It should be noted, to begin with, that all legal restrictions which curtail the civil rights of a single racial group are immediately suspect. That is not to say that all such restrictions are unconstitutional. It is to say that courts must subject them to the most rigid scrutiny. Pressing public necessity may sometimes justify the existence of such restrictions; racial antagonism never can.
Exclusion Order No. 34, which the petitioner knowingly and admittedly violated, was one of a number of military orders and proclamations, all of which were substantially based upon Executive Order No. 9066, 7 Fed. Reg. 1407. That order, issued after we were at war with Japan, declared that "the successful prosecution of the war requires every possible protection against espionage and against sabotage to national-defense material, national-defense premises, and national-defense utilities . . . ."
One of the series of orders and proclamations, a curfew order, which like the exclusion order here was promulgated pursuant to Executive Order 9066, subjected all persons of Japanese ancestry in prescribed West Coast military areas to remain in their residences from 8 p.m. to 6 a.m. As is the case with the exclusion order here, that prior curfew order was designed as a "protection against espionage and against sabotage." In Hirabayashi v. United States, we sustained a conviction obtained for violation of the curfew order . . . . We upheld the curfew order as an exercise of the power of the government to take steps necessary to prevent espionage and sabotage in an area threatened by Japanese attack.
In the light of the principles we announced in the Hirabayashi case, we are unable to conclude that it was beyond the war power of Congress and the Executive to exclude those of Japanese ancestry from the West Coast war area at the time they did. True, exclusion from the area in which one's home is located is a far greater deprivation than constant confinement to the home from 8 p.m. to 6 a.m. Nothing short of apprehension by the proper military authorities of the gravest imminent danger to the public safety can constitutionally justify either. But exclusion from a threatened area, no less than curfew, has a definite and close relationship to the prevention of espionage and sabotage. The military authorities, charged with the primary responsibility of defending our shores, concluded that curfew provided inadequate protection and ordered exclusion. They did so, as pointed out in our Hirabayashi opinion, in accordance with Congressional authority to the military to say who should, and who should not, remain in the threatened areas.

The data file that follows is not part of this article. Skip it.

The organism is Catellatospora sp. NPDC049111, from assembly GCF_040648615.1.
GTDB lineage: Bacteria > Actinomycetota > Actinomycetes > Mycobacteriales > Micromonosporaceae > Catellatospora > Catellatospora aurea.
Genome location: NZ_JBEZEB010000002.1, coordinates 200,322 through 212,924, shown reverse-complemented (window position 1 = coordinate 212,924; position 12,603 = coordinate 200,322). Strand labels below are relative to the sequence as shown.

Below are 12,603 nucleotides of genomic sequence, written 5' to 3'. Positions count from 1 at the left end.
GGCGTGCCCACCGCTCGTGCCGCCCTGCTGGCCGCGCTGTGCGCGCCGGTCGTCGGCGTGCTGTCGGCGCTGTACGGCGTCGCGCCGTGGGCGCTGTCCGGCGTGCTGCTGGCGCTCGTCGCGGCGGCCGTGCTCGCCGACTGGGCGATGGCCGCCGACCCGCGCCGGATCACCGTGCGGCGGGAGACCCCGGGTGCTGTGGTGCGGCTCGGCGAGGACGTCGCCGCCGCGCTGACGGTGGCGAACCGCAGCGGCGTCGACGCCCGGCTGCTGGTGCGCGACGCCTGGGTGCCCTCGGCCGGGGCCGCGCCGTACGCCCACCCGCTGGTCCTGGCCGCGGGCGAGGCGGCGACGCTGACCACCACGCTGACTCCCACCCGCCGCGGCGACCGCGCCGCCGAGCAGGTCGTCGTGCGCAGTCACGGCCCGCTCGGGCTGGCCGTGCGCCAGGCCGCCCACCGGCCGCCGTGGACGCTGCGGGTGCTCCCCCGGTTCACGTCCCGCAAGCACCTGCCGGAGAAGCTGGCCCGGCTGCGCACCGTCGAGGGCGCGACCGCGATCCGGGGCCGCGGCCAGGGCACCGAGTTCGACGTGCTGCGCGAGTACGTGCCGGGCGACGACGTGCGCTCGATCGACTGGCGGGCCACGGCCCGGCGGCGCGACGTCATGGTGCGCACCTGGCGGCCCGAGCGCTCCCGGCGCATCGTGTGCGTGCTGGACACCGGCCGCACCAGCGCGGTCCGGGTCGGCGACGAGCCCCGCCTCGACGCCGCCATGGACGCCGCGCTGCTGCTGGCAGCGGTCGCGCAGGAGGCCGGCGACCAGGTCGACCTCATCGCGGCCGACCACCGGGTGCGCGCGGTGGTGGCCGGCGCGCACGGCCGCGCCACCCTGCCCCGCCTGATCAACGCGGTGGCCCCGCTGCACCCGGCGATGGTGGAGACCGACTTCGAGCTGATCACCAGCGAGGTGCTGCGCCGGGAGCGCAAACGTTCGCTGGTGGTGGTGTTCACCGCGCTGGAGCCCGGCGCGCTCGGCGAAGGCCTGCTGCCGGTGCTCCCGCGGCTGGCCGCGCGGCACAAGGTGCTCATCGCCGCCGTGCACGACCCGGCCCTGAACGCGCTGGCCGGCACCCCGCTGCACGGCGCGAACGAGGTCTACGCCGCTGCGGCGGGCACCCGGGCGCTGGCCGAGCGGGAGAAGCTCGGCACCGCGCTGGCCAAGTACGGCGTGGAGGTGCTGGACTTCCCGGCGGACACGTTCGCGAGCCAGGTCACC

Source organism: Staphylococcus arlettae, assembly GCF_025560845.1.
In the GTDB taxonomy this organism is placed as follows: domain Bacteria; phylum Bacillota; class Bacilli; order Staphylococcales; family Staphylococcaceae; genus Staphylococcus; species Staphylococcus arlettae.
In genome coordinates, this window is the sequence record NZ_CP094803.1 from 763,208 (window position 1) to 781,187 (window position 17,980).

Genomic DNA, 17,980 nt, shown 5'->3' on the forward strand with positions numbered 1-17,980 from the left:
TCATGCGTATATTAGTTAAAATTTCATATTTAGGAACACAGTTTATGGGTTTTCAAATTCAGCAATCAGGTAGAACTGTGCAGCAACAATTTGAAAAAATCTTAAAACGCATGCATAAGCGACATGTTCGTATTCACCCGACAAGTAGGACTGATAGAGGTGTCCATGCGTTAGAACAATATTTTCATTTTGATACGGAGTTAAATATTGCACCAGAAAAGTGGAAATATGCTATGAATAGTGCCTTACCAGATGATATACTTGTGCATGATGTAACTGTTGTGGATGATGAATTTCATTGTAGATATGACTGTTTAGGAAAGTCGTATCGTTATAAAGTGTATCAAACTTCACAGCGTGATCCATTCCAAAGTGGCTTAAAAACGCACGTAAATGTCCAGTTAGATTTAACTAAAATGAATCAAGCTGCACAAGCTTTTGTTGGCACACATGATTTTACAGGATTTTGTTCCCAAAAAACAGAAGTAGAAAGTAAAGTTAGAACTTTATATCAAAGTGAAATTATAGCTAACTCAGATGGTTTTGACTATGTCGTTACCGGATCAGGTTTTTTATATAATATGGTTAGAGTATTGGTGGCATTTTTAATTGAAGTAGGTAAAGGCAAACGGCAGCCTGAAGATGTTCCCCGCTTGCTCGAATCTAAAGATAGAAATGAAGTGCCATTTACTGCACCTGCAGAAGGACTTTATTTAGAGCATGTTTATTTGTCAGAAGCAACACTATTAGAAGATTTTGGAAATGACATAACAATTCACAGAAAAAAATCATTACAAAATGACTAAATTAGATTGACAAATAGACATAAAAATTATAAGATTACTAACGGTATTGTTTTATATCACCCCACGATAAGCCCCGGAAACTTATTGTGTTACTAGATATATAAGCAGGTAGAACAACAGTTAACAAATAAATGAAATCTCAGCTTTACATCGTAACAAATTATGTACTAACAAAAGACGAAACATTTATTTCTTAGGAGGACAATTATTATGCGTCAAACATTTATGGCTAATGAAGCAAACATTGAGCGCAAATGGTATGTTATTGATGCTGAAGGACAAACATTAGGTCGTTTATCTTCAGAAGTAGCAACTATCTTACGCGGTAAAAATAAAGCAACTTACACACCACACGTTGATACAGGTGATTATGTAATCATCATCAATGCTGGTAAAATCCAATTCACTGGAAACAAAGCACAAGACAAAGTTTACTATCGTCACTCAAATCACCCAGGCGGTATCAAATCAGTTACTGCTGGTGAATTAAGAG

. . . Here, as in the Hirabayashi case, ". . . we cannot reject as unfounded the judgment of the military authorities and of Congress that there were disloyal members of that population, whose number and strength could not be precisely and quickly ascertained. We cannot say that the war-making branches of the Government did not have ground for believing that in a critical hour such persons could not readily be isolated and separately dealt with, and constituted a menace to the national defense and safety, which demanded that prompt and adequate measures be taken to guard against it."
Like curfew, exclusion of those of Japanese origin was deemed necessary because of the presence of an unascertained number of disloyal members of the group, most of whom we have no doubt were loyal to this country. It was because we could not reject the finding of the military authorities that it was impossible to bring about an immediate segregation of the disloyal from the loyal that we sustained the validity of the curfew order as applying to the whole group. In the instant case, temporary exclusion of the entire group was rested by the military on the same ground. The judgment that exclusion of the whole group was for the same reason a military imperative answers the contention that the exclusion was in the nature of group punishment based on antagonism to those of Japanese origin. That there were members of the group who retained loyalties to Japan has been confirmed by investigations made subsequent to the exclusion. Approximately five thousand American citizens of Japanese ancestry refused to swear unqualified allegiance to the United States and to renounce allegiance to the Japanese Emperor, and several thousand evacuees requested repatriation to Japan.